Hyperbilirubinemia is one the most common reasons for emergency department visits for the neonate. Most cases of unconjugated hyperbilirubinemia are benign. Although rare, unrecognized or untreated pathologic unconjugated hyperbilirubinemia can lead to the development of acute bilirubin encephalopathy and, ultimately, kernicterus. This issue reviews the emergency department evaluation and management of neonatal hyperbilirubinemia and discusses how to recognize acute bilirubin encephalopathy, with the goal of preventing kernicterus. Recommendations are provided for risk stratification and determining the need for phototherapy or exchange transfusion, using nomograms to plot total serum bilirubin levels and taking into consideration hyperbilirubinemia and neurotoxicity risk factors.
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Following are the most informative references cited in this paper, as determined by the authors.
17. * American Academy of Pediatrics Subcommittee on Hyperbilirubinemia. Management of hyperbilirubinemia in the newborn infant 35 or more weeks of gestation. Pediatrics. 2004;114(1):297-316. (Clinical practice guideline) DOI: 10.1542/peds.114.1.297
26. * Lauer BJ, Spector ND. Hyperbilirubinemia in the newborn. Pediatr Rev. 2011;32(8):341-349. (Review) DOI: 10.1542/pir.32-8-341
27. * Maisels MJ. Neonatal jaundice. Pediatr Rev. 2006;27(12):443-454. (Case reports) DOI: 10.1542/pir.27-12-443
54. * Maisels MJ, Bhutani VK, Bogen D, et al. Hyperbilirubinemia in the newborn infant > or =35 weeks’ gestation: an update with clarifications. Pediatrics. 20 09;124(4):1193-1198. (Commentary on clinical guideline) DOI: 10.1542/peds.2009-0329
91. * Bhutani VK, Committee on Fetus and Newborn American Academy of Pediatrics. Phototherapy to prevent severe neonatal hyperbilirubinemia in the newborn infant 35 or more weeks of gestation. Pediatrics. 2011;128(4):e1046-e1052. (Technical report) DOI: 10.1542/peds.2011-1494
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Keywords: neonatal hyperbilirubinemia, neonatal jaundice, unconjugated hyperbilirubinemia, conjugated hyperbilirubinemia, acute bilirubin encephalopathy, ABE, bilirubin-induced neurologic dysfunction, BIND, kernicterus, nonpathologic hyperbilirubinemia, physiologic jaundice, breastfeeding jaundice, breast milk jaundice, pathologic hyperbilirubinemia, hour-specific nomogram, phototherapy nomogram, exchange nomogram, total serum bilirubin, TSB, transcutaneous bilirubinometers, TcB, hyperbilirubinemia risk factors, neurotoxicity risk factors, exchange transfusion, phototherapy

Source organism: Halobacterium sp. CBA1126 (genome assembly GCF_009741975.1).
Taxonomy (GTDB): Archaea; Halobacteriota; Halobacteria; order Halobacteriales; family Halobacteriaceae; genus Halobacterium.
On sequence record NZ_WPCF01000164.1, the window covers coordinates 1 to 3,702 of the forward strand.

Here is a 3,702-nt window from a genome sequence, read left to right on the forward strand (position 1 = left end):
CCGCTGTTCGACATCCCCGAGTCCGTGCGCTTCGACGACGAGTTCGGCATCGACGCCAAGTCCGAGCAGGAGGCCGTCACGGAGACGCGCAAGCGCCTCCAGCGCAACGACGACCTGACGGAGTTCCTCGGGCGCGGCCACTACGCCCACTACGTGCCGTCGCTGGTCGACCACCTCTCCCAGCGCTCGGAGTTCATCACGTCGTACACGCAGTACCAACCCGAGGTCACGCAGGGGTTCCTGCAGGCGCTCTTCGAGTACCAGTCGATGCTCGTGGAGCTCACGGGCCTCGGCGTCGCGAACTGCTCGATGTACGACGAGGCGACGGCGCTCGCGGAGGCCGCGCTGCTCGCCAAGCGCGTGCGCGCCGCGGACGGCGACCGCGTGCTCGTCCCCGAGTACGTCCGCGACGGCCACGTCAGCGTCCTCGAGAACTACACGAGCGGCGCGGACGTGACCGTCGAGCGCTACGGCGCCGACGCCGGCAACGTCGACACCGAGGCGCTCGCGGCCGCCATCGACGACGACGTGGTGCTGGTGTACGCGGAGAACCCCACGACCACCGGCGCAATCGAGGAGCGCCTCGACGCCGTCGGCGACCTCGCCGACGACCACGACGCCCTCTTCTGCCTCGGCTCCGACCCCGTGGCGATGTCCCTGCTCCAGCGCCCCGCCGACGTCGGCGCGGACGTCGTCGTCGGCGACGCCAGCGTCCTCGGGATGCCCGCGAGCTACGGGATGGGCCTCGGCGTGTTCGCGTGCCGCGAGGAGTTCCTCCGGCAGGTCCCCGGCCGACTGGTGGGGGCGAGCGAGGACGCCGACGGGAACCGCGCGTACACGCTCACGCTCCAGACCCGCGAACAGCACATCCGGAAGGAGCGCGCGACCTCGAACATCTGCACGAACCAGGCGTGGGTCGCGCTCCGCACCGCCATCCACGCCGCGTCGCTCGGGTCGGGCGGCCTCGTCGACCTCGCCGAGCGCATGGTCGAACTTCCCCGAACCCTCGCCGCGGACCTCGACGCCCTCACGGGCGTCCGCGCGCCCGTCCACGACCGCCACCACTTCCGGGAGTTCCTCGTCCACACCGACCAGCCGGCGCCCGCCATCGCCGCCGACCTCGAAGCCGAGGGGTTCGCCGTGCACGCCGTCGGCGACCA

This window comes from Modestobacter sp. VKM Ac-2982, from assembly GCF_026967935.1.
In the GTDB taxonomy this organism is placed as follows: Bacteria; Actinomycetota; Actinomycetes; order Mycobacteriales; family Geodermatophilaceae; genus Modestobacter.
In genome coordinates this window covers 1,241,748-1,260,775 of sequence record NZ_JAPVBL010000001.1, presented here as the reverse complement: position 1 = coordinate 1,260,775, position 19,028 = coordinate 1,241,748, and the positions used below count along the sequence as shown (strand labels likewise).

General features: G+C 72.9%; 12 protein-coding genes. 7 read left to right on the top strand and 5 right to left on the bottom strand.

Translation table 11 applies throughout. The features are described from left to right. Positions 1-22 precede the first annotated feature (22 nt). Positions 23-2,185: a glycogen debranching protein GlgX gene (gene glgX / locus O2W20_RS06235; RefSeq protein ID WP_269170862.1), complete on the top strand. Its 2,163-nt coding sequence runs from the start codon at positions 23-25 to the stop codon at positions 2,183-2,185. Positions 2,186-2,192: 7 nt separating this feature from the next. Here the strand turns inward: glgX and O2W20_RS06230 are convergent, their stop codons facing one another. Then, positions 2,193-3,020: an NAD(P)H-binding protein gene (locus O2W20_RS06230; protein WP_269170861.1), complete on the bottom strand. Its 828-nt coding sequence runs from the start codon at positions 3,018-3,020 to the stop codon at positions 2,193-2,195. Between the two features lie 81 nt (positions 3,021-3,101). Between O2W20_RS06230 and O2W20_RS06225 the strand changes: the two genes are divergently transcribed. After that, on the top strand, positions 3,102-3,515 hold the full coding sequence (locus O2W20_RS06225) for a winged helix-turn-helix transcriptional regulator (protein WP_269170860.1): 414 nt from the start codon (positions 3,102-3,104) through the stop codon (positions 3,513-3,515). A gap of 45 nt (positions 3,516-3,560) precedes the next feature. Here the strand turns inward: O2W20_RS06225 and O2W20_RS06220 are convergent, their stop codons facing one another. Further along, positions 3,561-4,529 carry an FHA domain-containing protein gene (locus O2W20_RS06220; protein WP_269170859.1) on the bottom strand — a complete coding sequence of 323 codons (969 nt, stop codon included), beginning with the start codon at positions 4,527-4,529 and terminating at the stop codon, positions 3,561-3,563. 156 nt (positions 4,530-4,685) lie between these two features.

The American Academy of Pediatrics recommends risk assessment for the development of severe hyperbilirubinemia in every neonate. The Hour-specific Risk for Neonatal Hyperbilirubinemia tool predicts the risk of subsequent severe hyperbilirubinemia in neonates who are ≥35 weeks’ gestational age. This tool should not be used in neonates who have a positive direct Coombs test, or in neonates who require phototherapy at <60 hours of age. The tool is used at the time of discharge to help determine timing for follow-up visits, and should not be used to determine the need for exchange transfusion. Only a total serum bilirubin level should be used (ie, not direct or indirect bilirubin).
The hour-specific nomogram was created in 1999 following a study led by Dr. Vinod Bhutani. A percentile-based bilirubin nomogram was constructed from hour-specific predischarge and postdischarge total serum bilirubin values in newborns (n = 2840; median birth weight = 3230 g; median gestational age = 39 weeks) for the first week of life.
The study excluded newborns who had a positive direct Coombs test or who required phototherapy at <60 hours of age. The predischarge total serum bilirubin level in 61.8% of the newborns (1756/2840) was in the low-risk zone (<40th percentile), and there was no measurable risk for significant hyperbilirubinemia (likelihood ratio = 0; 100% sensitivity; 64.7% specificity; 0% probability).
Chionye Ossai, MD
The Hour-specific Risk for Neonatal Hyperbilirubinemia is for use at the time of discharge in otherwise healthy neonates who are ≥35 weeks’ gestational age. It should not be used in neonates with a positive direct Coombs test, or in neonates who require phototherapy at <60 hours of age. Do not use this tool to determine the need for exchange transfusion.
The recommendations listed here for starting phototherapy are based on American Academy of Pediatrics guidelines. Always use clinical judgment, in addition to considering evidence-based clinical guidelines, in making treatment decisions.
Vinod K. Bhutani, MD
Abdullah Khan, MD; Tommy Y. Kim, MD
Jennifer Bellis, MD, MPH; Mary Jane Piroutek, MD
January 2, 2022
January 31, 2025
Date of Original Release: January 1, 2022. Date of most recent review: December 15, 2021. Termination date: January 1, 2025.
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